Caster Semenya wins Brussels 400m in personal best

Caster Semenya
AP
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Caster Semenya should definitely be taken seriously in the 400m.

Semenya, the scrutinized Olympic 800m champion, won a 400m race in a massive personal best in the final Diamond League meet of the season in Brussels on Friday.

The South African clocked 50.40 seconds, taking .34 off her personal best set earlier this year. It was her first time racing 400m against a top-level international field.

Semenya came from behind in the race and beat the Rio Olympic third- and fourth-place finishers, collapsing to the track after crossing the finish line. Video is here.

“This was a cheeky one,” Semenya said, according to the IAAF. “I had to come back from behind because I’m not used to run this distance in really important meets. But I’m happy of course with my PB.”

Her time would have placed fifth in Rio, but well behind gold medalist Shaunae Miller of the Bahamas (49.44) and silver medalist Allyson Felix (49.51).

Neither Miller nor Felix was in Friday’s race.

Semenya said on July 15 that she planned to race both the 400m and 800m in Rio, setting a potential anticipated clash with Felix, but she ended up entering just the 800m, as her coach had predicted in the spring.

Full Brussels results are here.

Earlier Friday, Jamaican Olympic champion Elaine Thompson won the 100m in 10.72 seconds (video here). Thompson now owns the three fastest times in the world this year — her national-record-tying 10.70 at the Olympic Trials, 10.71 in Rio and 10.72 on Friday.

“Honestly, I wanted faster this year, but OK, I won,” Thompson said, according to the IAAF.

Thompson became the third woman to clock sub-10.75 for the 100m at least three times in one year, joining Florence Griffith-Joyner (1988) and Marion Jones (1998).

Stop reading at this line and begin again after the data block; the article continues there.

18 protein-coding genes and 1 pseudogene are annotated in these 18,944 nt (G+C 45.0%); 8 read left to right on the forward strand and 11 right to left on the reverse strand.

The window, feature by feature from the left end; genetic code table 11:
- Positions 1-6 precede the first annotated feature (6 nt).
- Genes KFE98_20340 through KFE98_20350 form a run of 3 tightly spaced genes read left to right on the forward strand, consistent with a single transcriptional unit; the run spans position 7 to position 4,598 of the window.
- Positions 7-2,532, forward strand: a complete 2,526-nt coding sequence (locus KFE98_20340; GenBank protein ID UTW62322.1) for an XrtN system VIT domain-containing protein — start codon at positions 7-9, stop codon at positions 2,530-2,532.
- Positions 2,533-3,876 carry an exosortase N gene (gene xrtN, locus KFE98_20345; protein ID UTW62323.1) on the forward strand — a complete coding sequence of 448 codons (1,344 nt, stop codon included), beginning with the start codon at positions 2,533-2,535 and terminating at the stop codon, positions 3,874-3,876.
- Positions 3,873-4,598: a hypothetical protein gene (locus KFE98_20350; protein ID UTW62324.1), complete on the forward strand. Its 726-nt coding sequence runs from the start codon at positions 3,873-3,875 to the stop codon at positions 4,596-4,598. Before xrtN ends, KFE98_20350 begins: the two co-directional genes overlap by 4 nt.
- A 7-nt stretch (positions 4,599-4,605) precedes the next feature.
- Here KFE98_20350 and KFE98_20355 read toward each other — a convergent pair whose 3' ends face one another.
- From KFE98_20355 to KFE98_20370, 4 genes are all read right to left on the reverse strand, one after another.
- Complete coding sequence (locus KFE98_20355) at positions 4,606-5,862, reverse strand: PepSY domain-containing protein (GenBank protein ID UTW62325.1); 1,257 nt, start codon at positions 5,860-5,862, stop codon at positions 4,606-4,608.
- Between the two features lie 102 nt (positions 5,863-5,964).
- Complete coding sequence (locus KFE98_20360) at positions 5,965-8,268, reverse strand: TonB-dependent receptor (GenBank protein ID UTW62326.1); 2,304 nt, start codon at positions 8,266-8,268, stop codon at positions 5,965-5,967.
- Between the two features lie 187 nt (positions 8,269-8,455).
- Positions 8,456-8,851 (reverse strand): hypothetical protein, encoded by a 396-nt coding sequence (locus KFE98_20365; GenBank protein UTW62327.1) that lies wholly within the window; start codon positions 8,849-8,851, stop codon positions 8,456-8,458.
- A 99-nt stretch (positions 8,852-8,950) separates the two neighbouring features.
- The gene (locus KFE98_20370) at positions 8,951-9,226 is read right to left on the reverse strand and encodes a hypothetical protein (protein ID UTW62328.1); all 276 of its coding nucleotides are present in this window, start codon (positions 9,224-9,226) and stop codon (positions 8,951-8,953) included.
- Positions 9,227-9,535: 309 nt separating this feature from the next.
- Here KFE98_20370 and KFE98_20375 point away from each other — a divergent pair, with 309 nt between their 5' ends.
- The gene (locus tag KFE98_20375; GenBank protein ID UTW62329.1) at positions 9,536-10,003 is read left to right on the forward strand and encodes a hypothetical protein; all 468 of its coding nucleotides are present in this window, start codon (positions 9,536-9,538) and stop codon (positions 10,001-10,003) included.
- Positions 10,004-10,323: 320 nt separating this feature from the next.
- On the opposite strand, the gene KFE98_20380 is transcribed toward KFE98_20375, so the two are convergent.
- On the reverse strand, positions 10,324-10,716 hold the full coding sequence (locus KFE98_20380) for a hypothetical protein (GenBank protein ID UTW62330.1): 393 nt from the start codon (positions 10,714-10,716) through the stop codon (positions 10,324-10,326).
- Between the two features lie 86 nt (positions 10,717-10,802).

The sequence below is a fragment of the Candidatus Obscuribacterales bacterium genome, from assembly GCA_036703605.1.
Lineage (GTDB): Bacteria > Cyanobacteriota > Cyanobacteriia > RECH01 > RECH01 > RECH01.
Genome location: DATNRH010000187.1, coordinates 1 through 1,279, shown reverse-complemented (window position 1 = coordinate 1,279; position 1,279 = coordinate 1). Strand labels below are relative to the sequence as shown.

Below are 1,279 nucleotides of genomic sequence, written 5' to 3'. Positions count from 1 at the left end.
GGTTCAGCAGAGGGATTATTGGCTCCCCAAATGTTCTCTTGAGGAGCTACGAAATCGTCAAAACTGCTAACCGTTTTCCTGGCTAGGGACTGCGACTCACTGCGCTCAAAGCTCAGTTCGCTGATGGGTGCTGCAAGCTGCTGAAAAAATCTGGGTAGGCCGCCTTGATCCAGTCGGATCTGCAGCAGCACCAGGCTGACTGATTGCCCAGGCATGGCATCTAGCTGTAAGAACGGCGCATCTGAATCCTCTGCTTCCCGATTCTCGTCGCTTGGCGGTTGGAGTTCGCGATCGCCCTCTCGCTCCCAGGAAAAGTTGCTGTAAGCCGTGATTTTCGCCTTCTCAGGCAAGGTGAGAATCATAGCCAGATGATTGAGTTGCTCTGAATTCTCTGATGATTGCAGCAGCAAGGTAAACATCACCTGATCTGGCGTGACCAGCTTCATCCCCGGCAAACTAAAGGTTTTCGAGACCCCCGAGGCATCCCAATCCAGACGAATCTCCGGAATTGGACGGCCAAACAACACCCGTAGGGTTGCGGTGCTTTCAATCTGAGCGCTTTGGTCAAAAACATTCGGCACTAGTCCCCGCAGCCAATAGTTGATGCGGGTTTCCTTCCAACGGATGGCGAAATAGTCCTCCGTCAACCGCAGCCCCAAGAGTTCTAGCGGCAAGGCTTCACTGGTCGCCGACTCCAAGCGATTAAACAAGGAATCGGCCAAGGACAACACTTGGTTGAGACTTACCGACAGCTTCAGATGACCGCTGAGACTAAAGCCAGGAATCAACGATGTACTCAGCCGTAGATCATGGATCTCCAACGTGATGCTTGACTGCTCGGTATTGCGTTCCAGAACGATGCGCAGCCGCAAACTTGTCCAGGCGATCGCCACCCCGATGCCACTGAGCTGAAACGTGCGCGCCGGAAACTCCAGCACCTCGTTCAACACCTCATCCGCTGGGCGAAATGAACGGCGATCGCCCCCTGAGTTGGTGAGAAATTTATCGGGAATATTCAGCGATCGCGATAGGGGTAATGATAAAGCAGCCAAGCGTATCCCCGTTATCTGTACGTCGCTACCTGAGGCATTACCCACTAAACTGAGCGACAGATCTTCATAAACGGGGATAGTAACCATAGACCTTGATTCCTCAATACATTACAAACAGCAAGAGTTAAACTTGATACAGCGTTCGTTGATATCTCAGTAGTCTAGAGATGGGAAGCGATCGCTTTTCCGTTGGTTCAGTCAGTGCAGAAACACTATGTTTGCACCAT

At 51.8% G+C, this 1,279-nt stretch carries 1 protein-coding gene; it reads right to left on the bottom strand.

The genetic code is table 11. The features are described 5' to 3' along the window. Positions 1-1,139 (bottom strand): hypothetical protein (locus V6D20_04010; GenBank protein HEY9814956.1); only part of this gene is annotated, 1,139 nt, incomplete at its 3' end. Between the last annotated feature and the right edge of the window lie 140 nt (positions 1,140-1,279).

U.S. Olympic silver medalist Sandi Morris became the third woman ever to clear five meters in the pole vault, joining 2004 and 2008 Olympic champion Yelena Isinbayeva and 2012 Olympic champion Jenn Suhr. She then took three attempts at a world-record height of 5.07 meters.

“Next season I’ll try longer poles and adept my grip to a higher grip,” Morris said, according to the IAAF. “If I master this new situation I’m sure I will break the world record soon.”

Morris then sang a line from Anna Kendrick‘s “Cups” in the post-meet news conference.

Shannon Rowbury broke Molly Huddle‘s two-year-old American record in the 5000m, finishing fifth in 14:38.92.

VIDEO: Car beats Kenyan in Diamond League race

Mikaela Shiffrin heads to world championships with medal records in sight

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Before Mikaela Shiffrin can hold the World Cup wins record, she can become the most decorated Alpine skier in modern world championships history.

Shiffrin takes a respite from World Cup pursuits for the biennial world championships in France. She is expected to race at least four times, beginning with Monday’s combined.

Shiffrin has a tour-leading 11 World Cup victories in 23 starts this season, her best since her record 17-win 2018-19 campaign, but world championships do not count toward the World Cup.